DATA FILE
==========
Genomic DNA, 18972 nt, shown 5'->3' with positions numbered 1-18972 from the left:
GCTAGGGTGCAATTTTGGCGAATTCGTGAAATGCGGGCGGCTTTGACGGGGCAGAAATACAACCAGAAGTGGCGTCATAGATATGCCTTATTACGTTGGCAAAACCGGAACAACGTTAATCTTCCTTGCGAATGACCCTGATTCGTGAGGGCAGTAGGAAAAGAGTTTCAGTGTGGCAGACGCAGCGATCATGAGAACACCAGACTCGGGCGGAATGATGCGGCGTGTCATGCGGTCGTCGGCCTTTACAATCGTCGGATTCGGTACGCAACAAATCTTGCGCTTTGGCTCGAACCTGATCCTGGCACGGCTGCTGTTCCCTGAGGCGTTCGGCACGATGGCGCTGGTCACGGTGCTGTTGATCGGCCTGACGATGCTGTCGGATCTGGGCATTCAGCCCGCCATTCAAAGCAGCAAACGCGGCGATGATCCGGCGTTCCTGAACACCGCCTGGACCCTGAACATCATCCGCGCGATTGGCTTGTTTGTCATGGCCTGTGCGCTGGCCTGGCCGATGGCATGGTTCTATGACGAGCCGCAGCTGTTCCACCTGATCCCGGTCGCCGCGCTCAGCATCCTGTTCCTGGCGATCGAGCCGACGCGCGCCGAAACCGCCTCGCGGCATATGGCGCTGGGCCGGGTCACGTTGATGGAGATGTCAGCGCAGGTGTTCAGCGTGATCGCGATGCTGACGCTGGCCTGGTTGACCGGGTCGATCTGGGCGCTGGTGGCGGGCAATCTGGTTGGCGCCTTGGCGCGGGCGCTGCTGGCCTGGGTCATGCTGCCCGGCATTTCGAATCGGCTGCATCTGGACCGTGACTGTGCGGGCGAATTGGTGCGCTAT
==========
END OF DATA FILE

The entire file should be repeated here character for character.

Genomic DNA, 18972 nt, shown 5'->3' with positions numbered 1-18972 from the left:
GCTAGGGTGCAATTTTGGCGAATTCGTGAAATGCGGGCGGCTTTGACGGGGCAGAAATACAACCAGAAGTGGCGTCATAGATATGCCTTATTACGTTGGCAAAACCGGAACAACGTTAATCTTCCTTGCGAATGACCCTGATTCGTGAGGGCAGTAGGAAAAGAGTTTCAGTGTGGCAGACGCAGCGATCATGAGAACACCAGACTCGGGCGGAATGATGCGGCGTGTCATGCGGTCGTCGGCCTTTACAATCGTCGGATTCGGTACGCAACAAATCTTGCGCTTTGGCTCGAACCTGATCCTGGCACGGCTGCTGTTCCCTGAGGCGTTCGGCACGATGGCGCTGGTCACGGTGCTGTTGATCGGCCTGACGATGCTGTCGGATCTGGGCATTCAGCCCGCCATTCAAAGCAGCAAACGCGGCGATGATCCGGCGTTCCTGAACACCGCCTGGACCCTGAACATCATCCGCGCGATTGGCTTGTTTGTCATGGCCTGTGCGCTGGCCTGGCCGATGGCATGGTTCTATGACGAGCCGCAGCTGTTCCACCTGATCCCGGTCGCCGCGCTCAGCATCCTGTTCCTGGCGATCGAGCCGACGCGCGCCGAAACCGCCTCGCGGCATATGGCGCTGGGCCGGGTCACGTTGATGGAGATGTCAGCGCAGGTGTTCAGCGTGATCGCGATGCTGACGCTGGCCTGGTTGACCGGGTCGATCTGGGCGCTGGTGGCGGGCAATCTGGTTGGCGCCTTGGCGCGGGCGCTGCTGGCCTGGGTCATGCTGCCCGGCATTTCGAATCGGCTGCATCTGGACCGTGACTGTGCGGGCGAATTGGTGCGCTAT